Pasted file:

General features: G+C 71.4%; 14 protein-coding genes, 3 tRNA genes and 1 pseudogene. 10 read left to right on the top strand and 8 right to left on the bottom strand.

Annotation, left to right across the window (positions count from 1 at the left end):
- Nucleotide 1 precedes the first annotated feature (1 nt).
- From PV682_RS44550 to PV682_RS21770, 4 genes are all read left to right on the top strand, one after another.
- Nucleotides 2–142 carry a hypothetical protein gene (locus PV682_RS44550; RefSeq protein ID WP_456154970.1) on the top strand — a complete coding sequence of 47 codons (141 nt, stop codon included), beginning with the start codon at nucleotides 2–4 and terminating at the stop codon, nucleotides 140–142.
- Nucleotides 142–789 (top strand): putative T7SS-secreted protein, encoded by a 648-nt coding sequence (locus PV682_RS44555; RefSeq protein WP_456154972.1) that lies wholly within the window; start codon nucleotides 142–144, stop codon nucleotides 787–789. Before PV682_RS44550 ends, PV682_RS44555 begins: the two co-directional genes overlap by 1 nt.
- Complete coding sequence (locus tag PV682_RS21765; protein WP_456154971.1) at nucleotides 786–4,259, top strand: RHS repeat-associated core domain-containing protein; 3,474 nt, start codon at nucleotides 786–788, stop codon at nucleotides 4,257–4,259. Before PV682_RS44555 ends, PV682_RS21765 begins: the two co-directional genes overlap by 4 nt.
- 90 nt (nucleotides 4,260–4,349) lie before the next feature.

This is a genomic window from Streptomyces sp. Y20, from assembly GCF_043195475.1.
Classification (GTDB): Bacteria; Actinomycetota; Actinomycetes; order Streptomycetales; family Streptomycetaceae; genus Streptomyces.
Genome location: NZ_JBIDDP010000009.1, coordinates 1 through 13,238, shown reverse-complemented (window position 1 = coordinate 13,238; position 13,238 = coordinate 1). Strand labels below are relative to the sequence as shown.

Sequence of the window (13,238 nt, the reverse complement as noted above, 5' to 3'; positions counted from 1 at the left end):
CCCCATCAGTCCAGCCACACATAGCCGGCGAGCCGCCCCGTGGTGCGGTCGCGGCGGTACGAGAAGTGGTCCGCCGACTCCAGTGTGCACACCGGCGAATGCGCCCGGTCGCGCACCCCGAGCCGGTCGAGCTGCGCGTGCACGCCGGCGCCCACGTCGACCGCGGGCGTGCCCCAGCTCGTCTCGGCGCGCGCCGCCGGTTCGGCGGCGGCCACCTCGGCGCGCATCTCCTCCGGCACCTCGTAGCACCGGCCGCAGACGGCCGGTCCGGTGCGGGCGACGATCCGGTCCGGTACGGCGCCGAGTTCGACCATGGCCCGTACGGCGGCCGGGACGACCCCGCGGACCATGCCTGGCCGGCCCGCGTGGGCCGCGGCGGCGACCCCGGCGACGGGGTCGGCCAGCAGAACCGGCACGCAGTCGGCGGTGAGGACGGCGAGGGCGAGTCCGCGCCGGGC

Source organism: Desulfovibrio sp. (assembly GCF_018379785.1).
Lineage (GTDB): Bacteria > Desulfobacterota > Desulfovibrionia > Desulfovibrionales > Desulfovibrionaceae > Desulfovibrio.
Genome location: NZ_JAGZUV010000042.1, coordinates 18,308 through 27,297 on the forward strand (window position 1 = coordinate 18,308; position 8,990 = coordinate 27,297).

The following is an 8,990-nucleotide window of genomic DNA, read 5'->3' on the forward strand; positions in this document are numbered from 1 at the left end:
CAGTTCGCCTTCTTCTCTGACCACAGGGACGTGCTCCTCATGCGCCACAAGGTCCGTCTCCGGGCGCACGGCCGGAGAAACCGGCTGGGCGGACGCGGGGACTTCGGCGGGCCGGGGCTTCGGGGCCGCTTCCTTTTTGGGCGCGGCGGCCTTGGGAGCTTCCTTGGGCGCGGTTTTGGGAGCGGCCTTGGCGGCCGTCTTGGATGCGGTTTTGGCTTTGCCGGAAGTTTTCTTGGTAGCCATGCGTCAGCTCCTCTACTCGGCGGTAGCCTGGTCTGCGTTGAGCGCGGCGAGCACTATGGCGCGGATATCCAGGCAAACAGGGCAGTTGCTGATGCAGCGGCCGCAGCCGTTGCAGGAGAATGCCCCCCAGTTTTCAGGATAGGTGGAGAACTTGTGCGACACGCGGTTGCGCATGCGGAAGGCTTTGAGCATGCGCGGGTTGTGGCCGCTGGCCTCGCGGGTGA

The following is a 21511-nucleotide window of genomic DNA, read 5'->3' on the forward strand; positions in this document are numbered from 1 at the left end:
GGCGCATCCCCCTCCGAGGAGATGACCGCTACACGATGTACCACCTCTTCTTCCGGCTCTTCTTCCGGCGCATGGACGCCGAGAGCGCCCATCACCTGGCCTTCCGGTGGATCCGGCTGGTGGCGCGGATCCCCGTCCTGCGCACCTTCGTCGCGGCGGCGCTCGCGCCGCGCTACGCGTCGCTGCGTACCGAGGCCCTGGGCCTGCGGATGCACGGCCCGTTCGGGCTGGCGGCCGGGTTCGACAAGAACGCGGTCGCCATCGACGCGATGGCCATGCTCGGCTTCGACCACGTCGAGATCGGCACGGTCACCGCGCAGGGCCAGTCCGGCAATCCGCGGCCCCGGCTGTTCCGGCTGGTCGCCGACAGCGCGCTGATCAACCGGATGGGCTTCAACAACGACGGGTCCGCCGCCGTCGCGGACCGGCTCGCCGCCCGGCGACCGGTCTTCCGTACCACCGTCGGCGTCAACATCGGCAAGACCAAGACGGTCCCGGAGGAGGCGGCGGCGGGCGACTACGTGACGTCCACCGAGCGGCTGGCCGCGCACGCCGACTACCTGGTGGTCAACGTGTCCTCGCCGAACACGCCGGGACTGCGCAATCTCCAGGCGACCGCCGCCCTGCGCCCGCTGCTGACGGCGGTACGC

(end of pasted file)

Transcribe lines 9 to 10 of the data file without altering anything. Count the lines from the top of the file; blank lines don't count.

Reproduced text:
This is a genomic window from Streptomyces sp. Y20, from assembly GCF_043195475.1.
Classification (GTDB): Bacteria; Actinomycetota; Actinomycetes; order Streptomycetales; family Streptomycetaceae; genus Streptomyces.